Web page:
Safety Taylor Mays, who played three seasons for Mike Zimmer in Cincinnati, signed a one-year deal with the Vikings, according to ESPN's Josina Anderson. Mays, who visited the Vikings last week, is the second UFA the team added since the start of the new league year, following former St. Louis Rams quarterback Shaun Hill. The Vikings had targeted safety as a position of need, and while Mays -- who only started four games for the Bengals in his time with Zimmer -- likely won't be assured of a starting spot, he'll get a chance to compete for playing time.

The 27-year-old saw time at both safety positions for the Bengals, but his biggest contributions were on special teams. It could be there that Mays makes his mark in Minnesota, as well, and Mays has spent a little time at linebacker, too. The former second-round pick has the size and speed to help the Vikings, and like many of the defensive free agents the Vikings have pursued this offseason (Michael Johnson and Terence Newman), Mays has a history with Zimmer. It was clear at the end of last season the Vikings regarded the safety spot next to Harrison Smith as an open job, and Mays will be among those who gets his chance to claim it during training camp.

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The Chicago Bears took a measured approach after the initial big-money first wave of free agency, and the club's patience may have actually paid off Tuesday with the expected additions of defensive ends Jarvis Jenkins and Ray McDonald.

Sources confirmed the Bears plan to sign Jenkins to a one-year contract, provided he passes a physical. ESPN NFL Insider Chris Mortensen reported Chicago's plans to sign McDonald.

After spending approximately $31 million guaranteed to land outside linebacker Pernell McPhee, safety Antrel Rolle and receiver Eddie Royal, the Bears continued into the second wave of free agency looking to land bargains as they attempt to fill out the defense for the switch to defensive coordinator Vic Fangio's 3-4 scheme.

With plenty of options at outside linebacker, including McPhee, Jared Allen, Willie Young and Lamarr Houston, the Bears needed to add a couple of interior defenders to play defensive end. The Bears appear to have filled the void at those spots with a couple of steady performers in Jenkins and McDonald.

Jenkins played the run solidly last season at Washington, but has posted just two career sacks. Jenkins told ESPN Redskins reporter John Keim he plans "this offseason to do 100 pass rushes every day on a lineman. I have to work on it if I want to be a dominant player in this league. It's obvious my downfall [is] sacks. [Redskins coach Jay] Gruden explained it to me and said guys like you that are athletic, you're supposed to have sacks. This is a sack league. It will be the main thing I work on, to get my sacks up."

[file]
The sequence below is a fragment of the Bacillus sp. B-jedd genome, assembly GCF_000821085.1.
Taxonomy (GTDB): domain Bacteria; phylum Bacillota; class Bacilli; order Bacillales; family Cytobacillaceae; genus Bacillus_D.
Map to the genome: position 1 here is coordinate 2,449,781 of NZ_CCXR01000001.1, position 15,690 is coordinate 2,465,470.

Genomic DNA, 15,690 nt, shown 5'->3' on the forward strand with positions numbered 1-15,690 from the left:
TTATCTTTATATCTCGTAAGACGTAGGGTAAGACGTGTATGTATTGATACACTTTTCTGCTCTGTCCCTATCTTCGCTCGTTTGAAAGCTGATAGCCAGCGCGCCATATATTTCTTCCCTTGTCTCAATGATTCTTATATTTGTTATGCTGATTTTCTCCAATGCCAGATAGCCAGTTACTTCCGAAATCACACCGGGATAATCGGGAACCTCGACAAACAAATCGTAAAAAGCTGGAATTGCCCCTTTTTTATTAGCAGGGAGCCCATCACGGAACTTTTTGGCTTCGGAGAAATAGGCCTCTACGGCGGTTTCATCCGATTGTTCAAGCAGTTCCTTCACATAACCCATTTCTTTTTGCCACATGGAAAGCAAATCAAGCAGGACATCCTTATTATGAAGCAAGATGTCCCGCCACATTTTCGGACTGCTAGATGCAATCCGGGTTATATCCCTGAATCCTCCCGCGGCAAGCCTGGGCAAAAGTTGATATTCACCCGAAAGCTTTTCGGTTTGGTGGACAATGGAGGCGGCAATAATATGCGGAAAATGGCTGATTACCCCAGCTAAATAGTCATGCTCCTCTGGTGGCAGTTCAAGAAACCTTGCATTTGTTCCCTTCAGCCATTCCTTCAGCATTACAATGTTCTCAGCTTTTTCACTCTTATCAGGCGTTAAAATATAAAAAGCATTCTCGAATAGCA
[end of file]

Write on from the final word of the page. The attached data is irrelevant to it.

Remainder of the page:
In Fangio's 3-4 scheme, that really won't be necessary, as outside linebackers are charged mostly with the responsibility of netting sacks, while defensive ends serve primarily as run defenders.

That brings us to McDonald, an acquisition sure to stir up some controversy given his recent past. The 49ers released McDonald back in December for what they called a "pattern of poor decision-making" after learning police were investigating the defensive end on suspicion of sexual assault. McDonald was never charged in that case, and the defensive end is suing the woman who accused him of the assault.

McDonald was also implicated in a domestic abuse case involving his fiancée last August, but it was announced in November he wouldn't be facing charges in that case with authorities citing insufficient evidence as the alleged victim declined to cooperate with investigators.

"I feel like what I am doing is the right thing because I know that I am not this bad person that people are making me out to be," McDonald told ESPN last week. "I've been fired from my job. I know some teams don't even want to talk to me because of this past accusation. All I am trying to do is clear my name and move on with my life."

There's a good chance that won't be easy in Chicago, at least not initially. According to a source, the Bears, internally, are bracing for the potential backlash likely to accompany the signing of McDonald. But while the accusations concerning McDonald are certainly serious, he hasn't been formally charged in either of the investigations, and according to NFL spokesman Greg Aiello, "the matter is under review" with regard to the defensive end potentially facing league discipline.

Ultimately, though, it's unlikely McDonald would have landed on Chicago's radar anyway without a strong recommendation from Fangio, the defensive end's former coordinator in San Francisco. McDonald played for Fangio from 2011 to 2014, having joined the 49ers in 2007 as a third-round pick out of Florida.

McDonald became a starter in 2011 under Fangio, and developed into a strong run-stopper capable of providing an added dimension as a pass-rusher. McDonald started 14 games for San Francisco in 2014, finishing fifth on the team in tackles. Pro Football Focus rated McDonald No. 12 among 3-4 defensive ends.

So on the surface it appears the Bears landed a couple of solid potential contributors as they look to restore the club's reputation for annually fielding one of the league's toughest defenses.

If Jenkins and McDonald pan out, along with new general manager Ryan Pace's other recent additions, the Bears could be well on their way to turning around last season's 5-11 mark without having to break the bank to make it happen.